On Saturday October 8th, at Washington’s famed Lincoln Memorial, at the site of one of America’s most famous landmarks and the historic place where Dr. Martin Luther King, Jr. gave his famous “I Have A Dream Speech,” an event never seen before on this scale in Washington will take place.
Chant4Change will focus on the performances of dozens of musicians, from a variety of religious and spiritual traditions, who will join together for a day and evening of music calling out to the Divine in chant, prayer, and song.
The event is organized by a team of Vaishnavas (devotees of Krishna) and friends who believe that in these times of great conflict and political rancor, the best way to help the world and to change the world, is to chant together in a genuine spirit of friendship, non-sectarianism, prayer, and devotion.
To celebrate the event, H.H. The Dalai Lama sent the following message:
Brothers and Sisters,
Although I’m unable to be with you in person, I am delighted to have this opportunity to send a message to those of you who come together at the Lincoln Memorial in Washington, D.C. to Chant for Change. The ideals to which President Abraham Lincoln devoted his life – equal entitlement to freedom and human rights for each and every one of is – resonate just as strongly with us today. As our human population continues to grow and we all become ever more interdependent, it’s crucial that we recognize our shared humanity, and with it, our mutual responsibilities.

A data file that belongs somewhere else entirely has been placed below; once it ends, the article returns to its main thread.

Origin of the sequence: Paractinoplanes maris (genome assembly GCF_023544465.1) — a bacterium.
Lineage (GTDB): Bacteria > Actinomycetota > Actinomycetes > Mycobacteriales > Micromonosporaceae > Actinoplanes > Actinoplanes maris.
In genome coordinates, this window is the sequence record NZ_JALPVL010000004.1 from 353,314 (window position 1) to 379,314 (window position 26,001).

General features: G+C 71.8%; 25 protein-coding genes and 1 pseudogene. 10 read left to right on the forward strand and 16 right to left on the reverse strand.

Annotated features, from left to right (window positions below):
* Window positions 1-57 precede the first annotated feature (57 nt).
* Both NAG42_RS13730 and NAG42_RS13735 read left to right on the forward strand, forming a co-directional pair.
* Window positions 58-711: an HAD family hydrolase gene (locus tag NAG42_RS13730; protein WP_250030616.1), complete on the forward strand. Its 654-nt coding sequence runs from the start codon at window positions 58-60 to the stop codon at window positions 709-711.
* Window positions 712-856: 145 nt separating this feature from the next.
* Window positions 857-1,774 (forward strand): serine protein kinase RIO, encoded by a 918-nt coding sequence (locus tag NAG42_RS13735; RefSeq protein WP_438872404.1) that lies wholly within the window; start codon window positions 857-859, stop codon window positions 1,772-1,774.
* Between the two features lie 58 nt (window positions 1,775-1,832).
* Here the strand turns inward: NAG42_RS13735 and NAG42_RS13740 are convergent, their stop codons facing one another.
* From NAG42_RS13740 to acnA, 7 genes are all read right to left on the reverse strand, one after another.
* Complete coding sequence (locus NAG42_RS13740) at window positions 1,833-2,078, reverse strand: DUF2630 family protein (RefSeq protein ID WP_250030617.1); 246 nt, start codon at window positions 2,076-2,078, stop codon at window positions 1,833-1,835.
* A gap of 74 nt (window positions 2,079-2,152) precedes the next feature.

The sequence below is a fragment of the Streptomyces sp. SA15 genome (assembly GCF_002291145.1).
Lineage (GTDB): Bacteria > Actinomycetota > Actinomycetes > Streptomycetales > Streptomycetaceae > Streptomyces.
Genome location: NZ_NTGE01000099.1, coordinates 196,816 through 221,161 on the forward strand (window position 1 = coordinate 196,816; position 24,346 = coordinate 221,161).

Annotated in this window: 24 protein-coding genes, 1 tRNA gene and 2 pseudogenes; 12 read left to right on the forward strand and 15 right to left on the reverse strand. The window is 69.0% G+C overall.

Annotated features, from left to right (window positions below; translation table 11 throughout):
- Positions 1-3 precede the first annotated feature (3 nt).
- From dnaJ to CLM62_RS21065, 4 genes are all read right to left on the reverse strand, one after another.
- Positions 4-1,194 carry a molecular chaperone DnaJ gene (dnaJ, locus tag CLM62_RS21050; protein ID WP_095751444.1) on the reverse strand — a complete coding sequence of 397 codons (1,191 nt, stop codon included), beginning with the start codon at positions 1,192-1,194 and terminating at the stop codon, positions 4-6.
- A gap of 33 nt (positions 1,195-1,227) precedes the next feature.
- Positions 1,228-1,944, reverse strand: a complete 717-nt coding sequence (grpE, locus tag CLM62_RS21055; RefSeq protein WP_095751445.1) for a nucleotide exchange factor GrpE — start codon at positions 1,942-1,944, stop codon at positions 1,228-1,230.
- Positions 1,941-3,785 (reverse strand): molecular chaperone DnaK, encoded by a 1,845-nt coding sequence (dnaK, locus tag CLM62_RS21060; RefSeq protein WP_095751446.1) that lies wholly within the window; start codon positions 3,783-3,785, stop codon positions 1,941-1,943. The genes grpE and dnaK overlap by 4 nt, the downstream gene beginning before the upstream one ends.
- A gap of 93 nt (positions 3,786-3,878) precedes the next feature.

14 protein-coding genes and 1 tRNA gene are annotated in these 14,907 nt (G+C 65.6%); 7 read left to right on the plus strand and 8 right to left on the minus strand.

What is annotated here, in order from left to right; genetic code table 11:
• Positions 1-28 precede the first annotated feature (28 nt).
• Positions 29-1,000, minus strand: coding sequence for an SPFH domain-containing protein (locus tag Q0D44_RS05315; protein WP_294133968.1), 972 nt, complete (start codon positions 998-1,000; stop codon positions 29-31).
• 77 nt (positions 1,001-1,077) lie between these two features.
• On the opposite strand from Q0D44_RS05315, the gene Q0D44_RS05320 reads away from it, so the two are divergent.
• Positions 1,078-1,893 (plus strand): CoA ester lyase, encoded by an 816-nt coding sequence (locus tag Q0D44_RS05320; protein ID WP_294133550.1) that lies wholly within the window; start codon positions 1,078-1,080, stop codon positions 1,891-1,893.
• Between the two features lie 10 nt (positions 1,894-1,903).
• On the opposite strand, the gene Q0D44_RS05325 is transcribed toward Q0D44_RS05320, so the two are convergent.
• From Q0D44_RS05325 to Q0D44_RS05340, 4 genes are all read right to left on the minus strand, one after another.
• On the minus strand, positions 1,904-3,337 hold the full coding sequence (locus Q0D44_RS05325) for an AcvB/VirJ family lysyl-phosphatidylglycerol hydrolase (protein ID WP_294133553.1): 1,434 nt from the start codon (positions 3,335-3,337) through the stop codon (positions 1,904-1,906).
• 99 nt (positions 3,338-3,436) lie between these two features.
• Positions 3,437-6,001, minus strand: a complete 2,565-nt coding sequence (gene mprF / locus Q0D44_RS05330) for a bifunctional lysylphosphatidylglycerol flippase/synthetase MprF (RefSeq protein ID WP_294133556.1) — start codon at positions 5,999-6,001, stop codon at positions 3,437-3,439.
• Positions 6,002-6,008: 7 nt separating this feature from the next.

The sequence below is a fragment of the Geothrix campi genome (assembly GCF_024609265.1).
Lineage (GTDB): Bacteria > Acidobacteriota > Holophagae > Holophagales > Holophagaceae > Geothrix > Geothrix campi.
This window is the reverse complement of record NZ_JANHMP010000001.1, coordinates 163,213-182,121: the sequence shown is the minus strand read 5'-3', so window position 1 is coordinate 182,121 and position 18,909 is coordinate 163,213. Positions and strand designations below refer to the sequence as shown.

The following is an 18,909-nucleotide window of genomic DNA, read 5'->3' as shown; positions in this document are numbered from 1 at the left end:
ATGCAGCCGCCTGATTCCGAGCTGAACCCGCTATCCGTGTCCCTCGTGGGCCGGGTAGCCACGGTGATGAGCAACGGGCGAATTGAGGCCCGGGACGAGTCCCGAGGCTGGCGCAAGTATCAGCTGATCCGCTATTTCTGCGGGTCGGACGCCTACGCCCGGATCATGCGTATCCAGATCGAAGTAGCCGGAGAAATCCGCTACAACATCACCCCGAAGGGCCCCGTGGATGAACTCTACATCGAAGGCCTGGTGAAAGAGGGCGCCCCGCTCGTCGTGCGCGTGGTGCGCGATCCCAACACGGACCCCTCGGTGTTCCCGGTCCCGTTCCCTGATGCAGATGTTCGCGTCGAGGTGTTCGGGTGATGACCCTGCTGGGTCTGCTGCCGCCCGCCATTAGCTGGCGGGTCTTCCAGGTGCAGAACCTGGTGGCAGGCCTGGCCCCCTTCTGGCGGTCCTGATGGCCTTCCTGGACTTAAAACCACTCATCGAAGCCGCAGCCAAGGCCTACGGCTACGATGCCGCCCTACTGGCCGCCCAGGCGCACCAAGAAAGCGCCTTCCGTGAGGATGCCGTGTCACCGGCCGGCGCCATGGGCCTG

Today, it is vital that the younger generation, guardians of the future, develop a deep awareness of the futility of war. We can learn from the great achievements of Mahatma Gandhi and Martin Luther King Jr. to recognize the on the long-term non-violence is the best approach to redressing injustice. If the twentieth century was a century of violence, let us make the twenty-first a century of dialogue.
The challenges we face today call for an approach based on ethical awareness and inner values. Safeguarding the future is not just a matter of laws and government regulations; it also requires individual initiative. We need to change our way of thinking and recognize that we all belong to the same human family. Differences in faith, race or nationality are secondary in the context of our sameness as human beings. As social animals the best way to take care of ourselves is to take care of each other. This is the kind of recognition that gives rise to the trust and inner peace that is the basis for peace in the wider world.
The Dalai Lama's signature at the bottom of his letter.[ buddhism ] [ chant4change ] [ dalai-lama ] [ washington-dc ]